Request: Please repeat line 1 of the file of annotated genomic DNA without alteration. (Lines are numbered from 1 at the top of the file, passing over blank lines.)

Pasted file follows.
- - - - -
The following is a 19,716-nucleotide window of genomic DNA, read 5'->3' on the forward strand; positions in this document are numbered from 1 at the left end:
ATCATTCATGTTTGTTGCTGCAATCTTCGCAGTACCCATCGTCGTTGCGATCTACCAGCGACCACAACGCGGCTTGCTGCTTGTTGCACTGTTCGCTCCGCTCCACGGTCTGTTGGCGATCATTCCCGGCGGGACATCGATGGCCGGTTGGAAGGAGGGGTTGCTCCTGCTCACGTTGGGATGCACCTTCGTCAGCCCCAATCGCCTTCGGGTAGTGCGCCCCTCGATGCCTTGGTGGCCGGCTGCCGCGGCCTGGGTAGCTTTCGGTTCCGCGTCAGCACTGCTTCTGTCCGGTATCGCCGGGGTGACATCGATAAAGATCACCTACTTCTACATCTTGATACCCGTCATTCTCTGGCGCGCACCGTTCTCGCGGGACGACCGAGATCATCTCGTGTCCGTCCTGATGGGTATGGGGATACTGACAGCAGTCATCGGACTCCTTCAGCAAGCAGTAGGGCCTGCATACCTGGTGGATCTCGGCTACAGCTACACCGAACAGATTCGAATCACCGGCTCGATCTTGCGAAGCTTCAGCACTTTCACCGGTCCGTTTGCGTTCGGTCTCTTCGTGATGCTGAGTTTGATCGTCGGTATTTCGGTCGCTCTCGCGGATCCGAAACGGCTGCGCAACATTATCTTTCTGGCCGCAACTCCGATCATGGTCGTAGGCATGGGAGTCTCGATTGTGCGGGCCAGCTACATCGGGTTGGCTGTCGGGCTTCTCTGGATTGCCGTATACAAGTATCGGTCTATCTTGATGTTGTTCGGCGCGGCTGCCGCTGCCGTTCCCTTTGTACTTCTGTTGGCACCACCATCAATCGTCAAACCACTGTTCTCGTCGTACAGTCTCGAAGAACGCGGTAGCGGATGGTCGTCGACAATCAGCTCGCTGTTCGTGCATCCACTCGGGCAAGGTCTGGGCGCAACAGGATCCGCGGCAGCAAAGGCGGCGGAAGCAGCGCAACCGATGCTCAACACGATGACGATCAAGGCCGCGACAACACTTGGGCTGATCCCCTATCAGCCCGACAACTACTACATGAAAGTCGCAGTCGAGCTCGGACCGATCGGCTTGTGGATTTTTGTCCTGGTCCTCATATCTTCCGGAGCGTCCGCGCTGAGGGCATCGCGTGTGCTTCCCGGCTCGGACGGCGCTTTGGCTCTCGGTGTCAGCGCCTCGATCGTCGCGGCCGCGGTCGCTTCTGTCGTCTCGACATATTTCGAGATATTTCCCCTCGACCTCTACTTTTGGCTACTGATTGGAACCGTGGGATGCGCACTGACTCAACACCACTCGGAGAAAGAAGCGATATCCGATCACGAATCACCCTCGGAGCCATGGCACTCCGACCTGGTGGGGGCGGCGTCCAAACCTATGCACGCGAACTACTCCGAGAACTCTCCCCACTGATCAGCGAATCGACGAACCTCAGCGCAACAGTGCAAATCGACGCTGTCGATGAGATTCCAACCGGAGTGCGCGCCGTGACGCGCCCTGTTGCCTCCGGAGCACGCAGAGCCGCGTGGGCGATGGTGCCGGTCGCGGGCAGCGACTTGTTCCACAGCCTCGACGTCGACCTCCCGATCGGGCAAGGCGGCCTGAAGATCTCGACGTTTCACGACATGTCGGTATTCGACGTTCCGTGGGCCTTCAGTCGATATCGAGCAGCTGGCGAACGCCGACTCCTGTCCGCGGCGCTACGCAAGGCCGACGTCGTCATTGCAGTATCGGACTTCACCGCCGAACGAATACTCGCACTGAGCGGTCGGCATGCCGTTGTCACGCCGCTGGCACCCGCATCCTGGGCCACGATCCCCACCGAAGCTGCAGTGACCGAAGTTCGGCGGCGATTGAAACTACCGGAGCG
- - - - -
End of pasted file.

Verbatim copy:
The following is a 19,716-nucleotide window of genomic DNA, read 5'->3' on the forward strand; positions in this document are numbered from 1 at the left end: